On this peculiarly liminal day, we receive a series of readings that urge us to celebrate and to pay attention to our location. Now is the time, proclaims the prophet Isaiah, the Psalmist, Paul and the gospel of Matthew. The Psalmist calls all the tribes of Israel to go up to Jerusalem to celebrate a day of gladness, of peace and of prosperity. Isaiah envisions a day when all the nations will stream to God’s holy mountain, to a height higher than any other, to learn the ways of the holy one. In this sacred time and place God will become the great arbiter, fashioning harmony in place of strife, reforging weapons of warfare into implements of peace. In the fourth century of the Common Era, the Christian theologian Athanasius of Alexandria interpreted this prophecy through the lens of the Incarnation, transforming it from a future vision to an accomplished reality and a sign of judgment against those who continue to wage war. “By His own love,” Athanasius proclaimed in On the Incarnation, Christ “underwent all things for our salvation” in order to usher in peace. Athanasius found it incredible, in light of the Isaiah vision, how various nations can continue to be “mad against one another, and cannot endure to be a single hour without weapons.” Against this impulse, he argued, the “teaching of Christ” is meant to transform such impulses from warfare to husbandry, from arms raised against one another to hands lifted up in prayer. But what requires watchfulness and elicits legitimate warfare is evil itself, the evil that works upon the very psyches of human beings, intensifying anxieties, inciting inter-personal conflicts and inflaming inter-national strife (On the Incarnation, Ch. 52).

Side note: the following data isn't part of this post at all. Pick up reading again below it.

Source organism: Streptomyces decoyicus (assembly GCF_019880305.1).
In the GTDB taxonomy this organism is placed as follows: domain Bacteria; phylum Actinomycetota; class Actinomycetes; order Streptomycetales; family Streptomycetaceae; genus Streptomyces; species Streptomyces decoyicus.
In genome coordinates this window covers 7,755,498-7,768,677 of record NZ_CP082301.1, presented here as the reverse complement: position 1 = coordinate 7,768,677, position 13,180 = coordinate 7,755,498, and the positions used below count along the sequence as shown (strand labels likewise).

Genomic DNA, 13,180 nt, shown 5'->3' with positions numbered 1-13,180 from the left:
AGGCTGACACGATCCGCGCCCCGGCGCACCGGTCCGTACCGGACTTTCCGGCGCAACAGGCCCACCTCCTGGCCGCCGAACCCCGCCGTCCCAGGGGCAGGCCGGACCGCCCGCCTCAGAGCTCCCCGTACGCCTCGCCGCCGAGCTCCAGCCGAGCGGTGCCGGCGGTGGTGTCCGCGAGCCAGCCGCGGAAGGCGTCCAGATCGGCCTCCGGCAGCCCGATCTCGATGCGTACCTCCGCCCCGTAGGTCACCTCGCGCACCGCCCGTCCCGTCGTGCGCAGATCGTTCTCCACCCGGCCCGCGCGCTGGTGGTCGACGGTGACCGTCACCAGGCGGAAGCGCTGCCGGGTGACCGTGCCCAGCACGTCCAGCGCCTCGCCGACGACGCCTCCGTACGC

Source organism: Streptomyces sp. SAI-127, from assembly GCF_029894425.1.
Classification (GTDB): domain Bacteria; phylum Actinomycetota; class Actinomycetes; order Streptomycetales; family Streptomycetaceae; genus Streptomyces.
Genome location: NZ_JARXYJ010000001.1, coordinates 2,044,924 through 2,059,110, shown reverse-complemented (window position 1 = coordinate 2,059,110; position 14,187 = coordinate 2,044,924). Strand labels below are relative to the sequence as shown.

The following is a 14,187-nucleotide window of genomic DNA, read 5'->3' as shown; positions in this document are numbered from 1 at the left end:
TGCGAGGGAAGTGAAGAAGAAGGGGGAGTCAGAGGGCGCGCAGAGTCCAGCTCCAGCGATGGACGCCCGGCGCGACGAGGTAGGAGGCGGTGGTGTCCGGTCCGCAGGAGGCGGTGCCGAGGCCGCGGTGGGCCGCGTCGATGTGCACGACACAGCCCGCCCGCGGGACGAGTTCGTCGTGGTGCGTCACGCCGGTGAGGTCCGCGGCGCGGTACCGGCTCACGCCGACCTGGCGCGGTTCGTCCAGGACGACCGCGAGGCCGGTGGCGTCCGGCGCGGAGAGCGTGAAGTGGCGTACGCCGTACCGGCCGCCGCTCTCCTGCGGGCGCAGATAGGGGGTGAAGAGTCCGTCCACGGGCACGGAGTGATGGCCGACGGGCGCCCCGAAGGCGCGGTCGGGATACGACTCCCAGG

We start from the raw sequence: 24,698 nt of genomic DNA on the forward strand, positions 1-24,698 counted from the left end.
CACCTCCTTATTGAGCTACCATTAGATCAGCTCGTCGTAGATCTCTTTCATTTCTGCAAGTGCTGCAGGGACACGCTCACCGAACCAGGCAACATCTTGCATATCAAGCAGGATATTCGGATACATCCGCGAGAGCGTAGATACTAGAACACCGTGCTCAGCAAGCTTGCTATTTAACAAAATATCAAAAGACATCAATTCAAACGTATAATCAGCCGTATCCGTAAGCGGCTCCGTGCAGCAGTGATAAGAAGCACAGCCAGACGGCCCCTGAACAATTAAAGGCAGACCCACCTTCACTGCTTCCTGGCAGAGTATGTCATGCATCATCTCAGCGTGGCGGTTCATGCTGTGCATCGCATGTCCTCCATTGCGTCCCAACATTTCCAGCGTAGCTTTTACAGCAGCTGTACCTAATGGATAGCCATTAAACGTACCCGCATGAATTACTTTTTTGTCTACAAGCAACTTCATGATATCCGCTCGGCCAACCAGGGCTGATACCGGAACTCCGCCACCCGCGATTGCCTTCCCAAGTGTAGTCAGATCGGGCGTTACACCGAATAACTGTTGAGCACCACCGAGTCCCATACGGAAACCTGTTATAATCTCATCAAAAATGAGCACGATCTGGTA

The Apostle Paul issues a similar warning when he declares in our reading from Romans, “you know what time it is, how now is the moment for you to wake from sleep.” Having just summed up all the commandments with the call for love in the verses just prior to ours, Paul is calling out, “the night is far gone and the day is near.” In Paul’s mind, we stand in a cosmic perch akin to those early morning moments when the moon has set, the stars are fading and the sun is preparing to rise. His call to “put on Christ” evokes the foundation of our baptism, the moment of our full incorporation into the body, when our humanity is clothed anew with the one who, as Athanasius put it, “became humanized that we might be deified” (On the Incarnation, ch. 54). In this threshold moment, Paul calls upon us to activate that clothing, to be strengthened by it, as if by armor. But while Paul’s watchfulness grounds us in the threshold in which, he assures us, we know that we stand, Matthew reminds us how much we don’t know, how suddenly and unexpectedly the reign of God will break in to the order of the world as we know it. Nothing we can do can truly prepare us for this in-breaking. The parousia or great arrival—the Advent of the Son of Humanity—is unexpected because it is, by definition, unexpectable. And so the awareness we must cultivate is grounded in both expectation and humility. This threshold is not one that can be mastered, controlled or even, ultimately, known. It is an awareness in the face of profound uncertainty and ambiguity that must be lived, or better, practiced.